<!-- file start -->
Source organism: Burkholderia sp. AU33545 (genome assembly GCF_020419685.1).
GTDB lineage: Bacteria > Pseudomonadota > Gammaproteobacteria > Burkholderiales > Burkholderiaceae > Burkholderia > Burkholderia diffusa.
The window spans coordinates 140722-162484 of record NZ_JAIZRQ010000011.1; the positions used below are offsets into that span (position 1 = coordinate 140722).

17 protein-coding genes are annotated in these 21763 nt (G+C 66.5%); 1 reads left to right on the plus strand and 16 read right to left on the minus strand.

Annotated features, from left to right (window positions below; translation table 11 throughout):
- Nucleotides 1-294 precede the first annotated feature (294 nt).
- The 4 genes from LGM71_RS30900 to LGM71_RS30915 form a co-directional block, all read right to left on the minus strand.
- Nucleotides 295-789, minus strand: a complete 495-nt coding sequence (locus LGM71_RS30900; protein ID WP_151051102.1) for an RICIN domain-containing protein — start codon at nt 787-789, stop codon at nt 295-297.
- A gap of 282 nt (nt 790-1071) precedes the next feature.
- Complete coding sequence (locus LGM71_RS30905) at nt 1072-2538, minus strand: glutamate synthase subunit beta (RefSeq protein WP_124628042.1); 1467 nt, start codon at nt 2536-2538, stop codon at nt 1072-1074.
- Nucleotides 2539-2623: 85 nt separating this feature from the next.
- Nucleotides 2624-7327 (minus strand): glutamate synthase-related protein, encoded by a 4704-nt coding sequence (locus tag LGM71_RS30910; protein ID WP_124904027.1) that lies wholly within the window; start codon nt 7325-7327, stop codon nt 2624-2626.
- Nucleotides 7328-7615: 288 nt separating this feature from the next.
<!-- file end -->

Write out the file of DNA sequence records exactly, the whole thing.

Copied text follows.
Source organism: Burkholderia sp. AU33545 (genome assembly GCF_020419685.1).
GTDB lineage: Bacteria > Pseudomonadota > Gammaproteobacteria > Burkholderiales > Burkholderiaceae > Burkholderia > Burkholderia diffusa.
The window spans coordinates 140722-162484 of record NZ_JAIZRQ010000011.1; the positions used below are offsets into that span (position 1 = coordinate 140722).

17 protein-coding genes are annotated in these 21763 nt (G+C 66.5%); 1 reads left to right on the plus strand and 16 read right to left on the minus strand.

Annotated features, from left to right (window positions below; translation table 11 throughout):
- Nucleotides 1-294 precede the first annotated feature (294 nt).
- The 4 genes from LGM71_RS30900 to LGM71_RS30915 form a co-directional block, all read right to left on the minus strand.
- Nucleotides 295-789, minus strand: a complete 495-nt coding sequence (locus LGM71_RS30900; protein ID WP_151051102.1) for an RICIN domain-containing protein — start codon at nt 787-789, stop codon at nt 295-297.
- A gap of 282 nt (nt 790-1071) precedes the next feature.
- Complete coding sequence (locus LGM71_RS30905) at nt 1072-2538, minus strand: glutamate synthase subunit beta (RefSeq protein WP_124628042.1); 1467 nt, start codon at nt 2536-2538, stop codon at nt 1072-1074.
- Nucleotides 2539-2623: 85 nt separating this feature from the next.
- Nucleotides 2624-7327 (minus strand): glutamate synthase-related protein, encoded by a 4704-nt coding sequence (locus tag LGM71_RS30910; protein ID WP_124904027.1) that lies wholly within the window; start codon nt 7325-7327, stop codon nt 2624-2626.
- Nucleotides 7328-7615: 288 nt separating this feature from the next.